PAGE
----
1. As some have done in discussing this beer could we please draw further distinction between Imperial Pils and IPAs and Double IPAs (for example)? I'd hate for things to be almost exclusively focused on the "hop-power" of all of them. What is one looking for from an Imperial Pils versus a Double IPA and vice versa (both of which are profoundly hopped)?


                6 Replies
                1. re: Chinon00

                  Imperial Pilsner is a lager, first and foremost. Double IPA is an ale.

                  Imperial Pilsner will employ different hops than a Double IPA, using hops and malts appropriate for a pilsner.

                  Double IPA and Imperial Pilsner will have higher alcohol percentages and greater hop flavor than their standard siblings.

                  Some brewers view these labels as essentially meaningless and redundant.

                  Double IPAs, in my experience, are maltier, sweeter, and have greater hop presence than Imperial Pilsners.

                  1. re: Josh

                    Thank you for your learned response. My question was though to small degree rhetorical. In addition to being curious about the differences I was trying to emphasize that in reading some of the responses one wouldn’t think there were broad distinctions between Imperial lager and IPA or DIPA for example. And to me that is reducing each to merely a means to get a “hop-fix” which ignores much of what you’ve mentioned. Obviously APA, IPA, AIPA, DIPA and Imperial Pilsners are all “hoppy” but only recognizing that side of things is like skipping the middle and rushing to the end of a book.

                    Thanks again.

                    1. re: Chinon00

                      Well, after sampling the new hallertauer impy pils, I would say it IS all about getting a hop-fix. It seems to have lost its chewy malt from the 2005 version which leads to a more unbalanced beer that is all about hops and the hot alcohol . At 8.8% (with the alcohol flavors up front it seems more like 12%), its not all that drinkable.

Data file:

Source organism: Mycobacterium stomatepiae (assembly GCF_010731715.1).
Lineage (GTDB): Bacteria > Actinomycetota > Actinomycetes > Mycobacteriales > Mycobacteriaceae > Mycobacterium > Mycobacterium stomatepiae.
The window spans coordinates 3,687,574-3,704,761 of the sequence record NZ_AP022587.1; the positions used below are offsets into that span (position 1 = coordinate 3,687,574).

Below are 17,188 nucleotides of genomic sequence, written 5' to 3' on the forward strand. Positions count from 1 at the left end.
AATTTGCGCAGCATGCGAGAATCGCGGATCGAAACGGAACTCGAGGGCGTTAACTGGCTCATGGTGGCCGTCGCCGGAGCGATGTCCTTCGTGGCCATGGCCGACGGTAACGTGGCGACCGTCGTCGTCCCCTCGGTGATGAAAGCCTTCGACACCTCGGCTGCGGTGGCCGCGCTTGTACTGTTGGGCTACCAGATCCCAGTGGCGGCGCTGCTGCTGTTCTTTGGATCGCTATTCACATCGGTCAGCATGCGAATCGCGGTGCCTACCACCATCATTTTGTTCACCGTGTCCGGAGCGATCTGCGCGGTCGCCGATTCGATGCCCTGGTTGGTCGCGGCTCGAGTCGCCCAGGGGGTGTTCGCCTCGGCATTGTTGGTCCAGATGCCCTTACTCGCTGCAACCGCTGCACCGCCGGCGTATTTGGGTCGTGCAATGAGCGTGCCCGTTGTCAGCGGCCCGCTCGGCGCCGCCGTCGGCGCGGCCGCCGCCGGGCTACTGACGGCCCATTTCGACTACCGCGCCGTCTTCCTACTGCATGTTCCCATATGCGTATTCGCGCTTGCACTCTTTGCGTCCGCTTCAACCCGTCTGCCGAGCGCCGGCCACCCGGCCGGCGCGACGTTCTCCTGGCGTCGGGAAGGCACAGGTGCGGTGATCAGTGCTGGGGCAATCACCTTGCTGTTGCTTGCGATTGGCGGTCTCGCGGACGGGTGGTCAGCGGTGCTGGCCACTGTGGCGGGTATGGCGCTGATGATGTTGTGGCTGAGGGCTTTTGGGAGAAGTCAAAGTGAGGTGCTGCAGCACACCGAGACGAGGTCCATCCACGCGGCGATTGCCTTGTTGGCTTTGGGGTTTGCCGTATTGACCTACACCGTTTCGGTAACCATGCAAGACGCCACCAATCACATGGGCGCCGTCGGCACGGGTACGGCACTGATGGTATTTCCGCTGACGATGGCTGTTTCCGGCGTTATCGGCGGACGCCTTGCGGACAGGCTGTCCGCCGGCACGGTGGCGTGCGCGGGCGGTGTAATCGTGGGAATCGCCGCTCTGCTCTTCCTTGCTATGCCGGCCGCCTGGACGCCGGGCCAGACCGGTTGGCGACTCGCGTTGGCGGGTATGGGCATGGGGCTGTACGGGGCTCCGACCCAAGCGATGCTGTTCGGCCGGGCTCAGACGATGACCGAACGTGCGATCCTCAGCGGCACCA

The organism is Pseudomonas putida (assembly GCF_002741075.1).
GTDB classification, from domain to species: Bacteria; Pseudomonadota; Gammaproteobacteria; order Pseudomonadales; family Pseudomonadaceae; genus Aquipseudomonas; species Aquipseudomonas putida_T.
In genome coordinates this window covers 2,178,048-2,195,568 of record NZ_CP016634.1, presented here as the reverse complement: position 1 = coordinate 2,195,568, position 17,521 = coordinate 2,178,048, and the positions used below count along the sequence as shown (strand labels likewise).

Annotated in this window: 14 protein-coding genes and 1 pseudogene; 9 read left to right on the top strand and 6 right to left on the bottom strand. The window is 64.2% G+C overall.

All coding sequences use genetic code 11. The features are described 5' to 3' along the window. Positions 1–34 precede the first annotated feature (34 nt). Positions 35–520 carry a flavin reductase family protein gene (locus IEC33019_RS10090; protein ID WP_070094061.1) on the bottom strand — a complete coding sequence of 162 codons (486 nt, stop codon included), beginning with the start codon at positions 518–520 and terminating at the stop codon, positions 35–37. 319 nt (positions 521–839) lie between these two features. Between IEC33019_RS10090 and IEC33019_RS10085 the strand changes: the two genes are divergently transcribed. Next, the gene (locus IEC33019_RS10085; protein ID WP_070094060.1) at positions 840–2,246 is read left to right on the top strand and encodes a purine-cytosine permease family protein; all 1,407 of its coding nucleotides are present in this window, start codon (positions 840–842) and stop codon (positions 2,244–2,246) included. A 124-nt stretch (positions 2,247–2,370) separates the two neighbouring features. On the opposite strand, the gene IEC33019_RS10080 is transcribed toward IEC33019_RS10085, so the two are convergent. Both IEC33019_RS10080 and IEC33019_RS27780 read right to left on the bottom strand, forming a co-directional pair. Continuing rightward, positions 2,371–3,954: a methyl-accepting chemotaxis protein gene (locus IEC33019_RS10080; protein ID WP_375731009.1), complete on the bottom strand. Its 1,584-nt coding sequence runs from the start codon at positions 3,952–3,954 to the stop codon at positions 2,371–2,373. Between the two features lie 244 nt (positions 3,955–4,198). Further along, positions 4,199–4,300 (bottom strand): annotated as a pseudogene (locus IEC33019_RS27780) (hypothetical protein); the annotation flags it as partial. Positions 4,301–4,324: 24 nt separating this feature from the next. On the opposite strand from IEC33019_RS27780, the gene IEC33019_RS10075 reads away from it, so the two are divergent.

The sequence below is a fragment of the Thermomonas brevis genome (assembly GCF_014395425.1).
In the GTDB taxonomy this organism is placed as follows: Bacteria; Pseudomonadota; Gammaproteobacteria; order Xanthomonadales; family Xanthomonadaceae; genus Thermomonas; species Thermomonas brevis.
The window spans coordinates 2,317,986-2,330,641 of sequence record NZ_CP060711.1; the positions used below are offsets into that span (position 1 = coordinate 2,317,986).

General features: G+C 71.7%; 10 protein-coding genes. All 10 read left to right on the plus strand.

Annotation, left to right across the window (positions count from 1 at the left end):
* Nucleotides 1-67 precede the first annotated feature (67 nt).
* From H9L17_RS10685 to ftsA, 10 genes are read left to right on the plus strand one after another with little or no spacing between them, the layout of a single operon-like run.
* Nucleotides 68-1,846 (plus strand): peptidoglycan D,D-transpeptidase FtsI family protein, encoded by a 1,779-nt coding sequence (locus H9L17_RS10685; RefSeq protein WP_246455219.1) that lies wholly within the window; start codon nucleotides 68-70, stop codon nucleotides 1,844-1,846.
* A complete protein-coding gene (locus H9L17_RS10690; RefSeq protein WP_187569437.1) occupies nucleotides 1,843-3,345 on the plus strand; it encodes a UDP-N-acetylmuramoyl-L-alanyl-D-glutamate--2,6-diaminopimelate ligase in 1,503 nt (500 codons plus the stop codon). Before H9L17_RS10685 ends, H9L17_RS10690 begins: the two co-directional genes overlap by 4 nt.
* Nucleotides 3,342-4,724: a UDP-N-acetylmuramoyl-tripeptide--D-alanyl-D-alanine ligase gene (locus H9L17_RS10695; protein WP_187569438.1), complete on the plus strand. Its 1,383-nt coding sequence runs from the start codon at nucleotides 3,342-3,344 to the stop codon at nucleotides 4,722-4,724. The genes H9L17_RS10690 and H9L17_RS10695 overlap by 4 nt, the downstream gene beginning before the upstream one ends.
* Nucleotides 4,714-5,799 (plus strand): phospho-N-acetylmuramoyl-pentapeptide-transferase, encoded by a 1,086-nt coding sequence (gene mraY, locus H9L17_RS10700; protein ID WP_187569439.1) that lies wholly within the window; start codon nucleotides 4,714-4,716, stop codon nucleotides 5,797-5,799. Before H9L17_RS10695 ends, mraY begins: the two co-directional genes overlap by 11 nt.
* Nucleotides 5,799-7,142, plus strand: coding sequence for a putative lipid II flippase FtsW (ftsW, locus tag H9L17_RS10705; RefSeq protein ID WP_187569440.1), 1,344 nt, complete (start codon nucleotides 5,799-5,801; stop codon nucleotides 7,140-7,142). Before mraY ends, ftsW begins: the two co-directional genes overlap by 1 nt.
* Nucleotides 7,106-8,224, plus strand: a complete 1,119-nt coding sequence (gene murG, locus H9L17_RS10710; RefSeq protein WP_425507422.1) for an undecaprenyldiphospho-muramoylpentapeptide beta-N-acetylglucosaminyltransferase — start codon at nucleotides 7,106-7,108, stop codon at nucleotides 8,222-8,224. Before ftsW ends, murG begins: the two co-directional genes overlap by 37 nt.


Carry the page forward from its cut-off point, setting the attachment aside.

Kind of dissapointed with this one compared to what they made the last two years. Even with hop bombs, its still about balance to make them drinkable. Maybe on tap, it will appear more rounded.

                      1. re: LStaff

                        Any idea how this compares to Victory Prima Pils. Which I found to be almost too hoppy to enjoy. But what a magnificent fluffy white head....

                        1. re: sjjn

                          Alot more hop aroma and flavor - but a different variety of hop which comes across fruity and piney- and SA impy pils is 8.8% abv, but drinks more like 12%.

                      2. re: Chinon00

                        Yeah I've had fewer Imperial Pilsners that I like than DIPAs, but that could just be because I don't see them all that often. Rogue's Imperial Pilsner is one of the best beers on the planet, IMO, but I have yet to have an Imperial Pilsner that even comes close to it. I chalk that up to the relatively small number of micro lagers. Rogue's take on the style is hoppy, but nowhere near as hoppy as their DIPA. It really does taste like a pilsner with some extra hop and malt.

                        Their DIPA is also one of the best around, I think. I'm sure their practice of bottling both these beers in opaque ceramic vessels is part of why they are so good (and so expensive).